n Naples, nighttime temperatures are finally dipping into the low 50s (about eight degrees Celsius), and along with the rest of southern Italy I probably look as if I’m about to hop a plane to a Swiss ski resort. Although tomorrow’s high is 61 (16C), you won’t find me outside wearing anything less than an overcoat, hat, scarf, gloves, and knee-high boots.
Southern Italians are mocked by foreigners — particularly by American expatriates — for their layers of clothing. It’s odd at first seeing people who live in semi-tropical climate walking past lines of palm trees wearing boots, puffball hats, and coats that look like well-fitted sleeping bags.
I didn’t get it either when I first arrived from the Pacific Northwest, whose mild, wet winters are similar to Naples (though a touch colder) and where I’d never needed to wear a full-on winter ensemble. An overcoat over my year-round work wardrobe was enough to survive most winters — no scarf, hat and gloves required.
Yet my first Naples winter made me change my ways. Suddenly I considered several pairs of Italian leather boots a necessity, not a fashion statement. Misplacing a glove in the morning was an immediate crisis.
What changed? In a fundamental way, I became Neapolitan: I began spending hours and hours outside. To socialize, I’d sit at outdoor cafes and walk everywhere, instead of simply hopping between heated offices, restaurants and cars.
I soon understood the need to wear snowboarding gear. I was no longer trying to survive the outdoors; instead, I was trying to make myself fully comfortable outdoors — for hours, if necessary — so that I could participate more fully in the wonderful spectacle that is Neapolitan life.
Habits that once seemed like cultural eccentricities found a home in me. For example, ducking in a coffee bar for 30 minutes to escape rain once seemed bizarre. (“Don’t these people have places to be?” I wondered. “It rains in Seattle, but we still show up for appointments on time.”) Then, one October, I got caught in a raging Naples rainstorm, which — though it lasted only 15 minutes — was torrential enough to ruin my entire day. While the caffè-drinking Neapolitans later emerged into the sunshine nice and dry, I stayed wet and cold for hours. Suddenly, sipping espresso while waiting for the rain to stop made a great deal of sense.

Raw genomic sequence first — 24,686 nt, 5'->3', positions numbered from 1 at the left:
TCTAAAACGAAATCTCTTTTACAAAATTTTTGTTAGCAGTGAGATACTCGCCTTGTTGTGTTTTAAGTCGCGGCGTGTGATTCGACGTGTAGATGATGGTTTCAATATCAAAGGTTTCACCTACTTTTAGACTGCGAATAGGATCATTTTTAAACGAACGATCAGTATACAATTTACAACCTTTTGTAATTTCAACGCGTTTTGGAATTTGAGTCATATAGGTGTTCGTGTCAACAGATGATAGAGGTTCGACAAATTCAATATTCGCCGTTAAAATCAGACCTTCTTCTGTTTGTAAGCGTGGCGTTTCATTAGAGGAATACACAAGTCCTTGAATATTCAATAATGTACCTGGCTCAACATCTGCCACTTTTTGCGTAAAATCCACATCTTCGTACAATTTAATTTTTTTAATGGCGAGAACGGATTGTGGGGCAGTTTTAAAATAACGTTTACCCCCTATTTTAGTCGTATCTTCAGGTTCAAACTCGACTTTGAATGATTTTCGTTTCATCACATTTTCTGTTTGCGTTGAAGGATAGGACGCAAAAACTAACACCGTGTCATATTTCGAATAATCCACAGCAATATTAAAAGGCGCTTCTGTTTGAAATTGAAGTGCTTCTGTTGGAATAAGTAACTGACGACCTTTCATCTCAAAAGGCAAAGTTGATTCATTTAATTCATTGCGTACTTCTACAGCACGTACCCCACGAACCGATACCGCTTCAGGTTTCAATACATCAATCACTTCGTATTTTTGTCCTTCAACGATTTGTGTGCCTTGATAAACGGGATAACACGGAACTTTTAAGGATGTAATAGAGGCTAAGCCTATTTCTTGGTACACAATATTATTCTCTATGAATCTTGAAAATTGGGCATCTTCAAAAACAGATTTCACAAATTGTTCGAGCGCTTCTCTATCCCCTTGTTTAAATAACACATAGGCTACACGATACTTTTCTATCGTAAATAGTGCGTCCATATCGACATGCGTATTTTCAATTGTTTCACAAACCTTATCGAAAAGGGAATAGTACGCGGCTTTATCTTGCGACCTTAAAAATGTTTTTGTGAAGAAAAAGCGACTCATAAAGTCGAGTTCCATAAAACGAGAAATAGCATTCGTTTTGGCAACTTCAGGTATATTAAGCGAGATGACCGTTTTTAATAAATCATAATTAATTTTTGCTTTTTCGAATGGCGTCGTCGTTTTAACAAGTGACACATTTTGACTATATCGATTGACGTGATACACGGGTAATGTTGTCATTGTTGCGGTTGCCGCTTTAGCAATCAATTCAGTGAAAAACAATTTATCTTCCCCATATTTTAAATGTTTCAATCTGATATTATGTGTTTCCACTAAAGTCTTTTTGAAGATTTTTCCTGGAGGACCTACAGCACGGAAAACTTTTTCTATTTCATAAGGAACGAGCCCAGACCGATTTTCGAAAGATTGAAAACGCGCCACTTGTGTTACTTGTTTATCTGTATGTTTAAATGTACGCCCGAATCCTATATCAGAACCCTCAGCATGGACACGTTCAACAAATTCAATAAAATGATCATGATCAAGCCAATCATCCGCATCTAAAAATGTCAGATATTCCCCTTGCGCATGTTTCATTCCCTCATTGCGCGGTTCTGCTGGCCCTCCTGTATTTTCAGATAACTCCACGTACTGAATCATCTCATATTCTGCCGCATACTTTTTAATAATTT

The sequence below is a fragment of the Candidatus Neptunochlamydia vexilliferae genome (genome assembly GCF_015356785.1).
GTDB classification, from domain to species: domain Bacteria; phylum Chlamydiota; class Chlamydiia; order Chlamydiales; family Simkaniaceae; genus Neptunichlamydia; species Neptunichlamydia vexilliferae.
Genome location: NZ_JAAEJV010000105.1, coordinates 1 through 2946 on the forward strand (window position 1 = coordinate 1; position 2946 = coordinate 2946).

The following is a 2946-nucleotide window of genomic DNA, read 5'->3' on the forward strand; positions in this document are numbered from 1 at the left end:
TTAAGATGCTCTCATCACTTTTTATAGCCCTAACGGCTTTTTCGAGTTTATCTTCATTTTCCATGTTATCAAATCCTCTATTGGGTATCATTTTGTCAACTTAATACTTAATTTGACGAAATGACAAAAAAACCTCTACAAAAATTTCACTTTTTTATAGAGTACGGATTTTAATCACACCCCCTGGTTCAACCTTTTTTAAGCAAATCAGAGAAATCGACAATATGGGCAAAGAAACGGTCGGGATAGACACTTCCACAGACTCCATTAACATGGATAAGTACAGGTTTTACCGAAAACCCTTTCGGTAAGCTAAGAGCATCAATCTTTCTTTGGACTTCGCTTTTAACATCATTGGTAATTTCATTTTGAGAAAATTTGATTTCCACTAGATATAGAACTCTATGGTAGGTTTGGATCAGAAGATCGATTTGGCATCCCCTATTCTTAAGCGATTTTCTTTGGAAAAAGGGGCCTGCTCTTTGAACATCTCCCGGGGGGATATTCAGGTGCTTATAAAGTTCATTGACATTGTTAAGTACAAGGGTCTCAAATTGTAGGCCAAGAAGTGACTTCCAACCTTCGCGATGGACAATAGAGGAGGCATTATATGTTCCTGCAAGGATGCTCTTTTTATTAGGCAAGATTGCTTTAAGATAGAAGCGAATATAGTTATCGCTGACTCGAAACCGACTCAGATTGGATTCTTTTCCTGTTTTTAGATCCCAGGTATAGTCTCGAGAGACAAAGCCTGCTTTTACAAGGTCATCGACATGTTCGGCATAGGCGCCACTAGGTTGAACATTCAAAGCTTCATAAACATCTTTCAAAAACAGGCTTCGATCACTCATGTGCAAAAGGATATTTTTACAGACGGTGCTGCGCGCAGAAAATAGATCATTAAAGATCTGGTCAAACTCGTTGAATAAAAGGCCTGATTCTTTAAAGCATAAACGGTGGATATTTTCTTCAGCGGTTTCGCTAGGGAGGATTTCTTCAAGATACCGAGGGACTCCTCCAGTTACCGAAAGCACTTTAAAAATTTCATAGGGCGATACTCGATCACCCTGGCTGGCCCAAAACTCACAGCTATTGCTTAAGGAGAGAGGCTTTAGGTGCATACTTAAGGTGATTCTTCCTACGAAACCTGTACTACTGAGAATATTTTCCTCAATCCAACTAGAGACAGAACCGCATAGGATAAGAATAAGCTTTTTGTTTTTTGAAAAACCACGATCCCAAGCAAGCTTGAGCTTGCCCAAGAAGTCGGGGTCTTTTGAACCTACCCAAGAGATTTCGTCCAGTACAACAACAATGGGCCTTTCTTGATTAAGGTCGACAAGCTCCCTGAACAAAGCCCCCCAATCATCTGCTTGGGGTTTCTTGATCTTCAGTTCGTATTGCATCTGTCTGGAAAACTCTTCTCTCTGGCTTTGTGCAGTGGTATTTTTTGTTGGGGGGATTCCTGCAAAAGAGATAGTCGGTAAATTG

So what happens now, as I get ready to return to United States, with some Neapolitan ways having become second nature? I’ll probably need to shake off a few of them, or face the risk of being seen as an eccentric.
Take the staring. Part of the culture of Naples involves a heavy dose of people-watching, which can seem like an unwelcome amount of eye contact to the uninitiated eye. At first, I wondered if the dozens of Neapolitan eyes boring into me meant something sinister, perhaps that people here didn’t approve of my husband and I, a mixed-race couple. An elderly woman who examined us one morning while walking by our outdoor café table helped change that.
“Tutti e due belli,” she said to me. “Tu sei bella. Lui è bello. Tutti e due belli!” (“You both are beautiful. You are beautiful. He is beautiful. Both of you are beautiful.”) Here was a 90-year-old woman with a hard stare who felt obliged to stop and tell us this.
I also became a starer. I looked at people clothes, their babies, their dogs. It soon became one of my favorite Neapolitan outdoor pastimes.
I don’t see that as working out in Washington State, where stares might seem confrontational or judgmental. Nor will an average rainstorm suffice as an excuse for lateness. (I’ll have to unlearn that one, though the lack of delicious espresso should make that easier.)
I will also have to stop singing, at least outside my car and shower. Many Neapolitans, particularly male shopkeepers, sing their way through the day. It always made me smile. After hearing Italian opera and Neapolitan folksongs, I, too, found myself singing or humming as I walked down the street.
It wasn’t uncommon for someone to hear me and join in, joining in the same tune and smiling. Doing that at a grocery store in Seattle or Tacoma? I don’t think so. I’d be the weird girl singing in the produce aisle.
So leaving Naples brings regret. I’ll miss the parade living its outdoor life despite the chilly weather. I’ll miss the people packed together in the coffee bar during a rainstorm. Most of all, I’ll miss the thrill of learning something daily, and the people who took time out to show me that the ways of an another culture can be just as valid and sensible as ones I was brought up to know.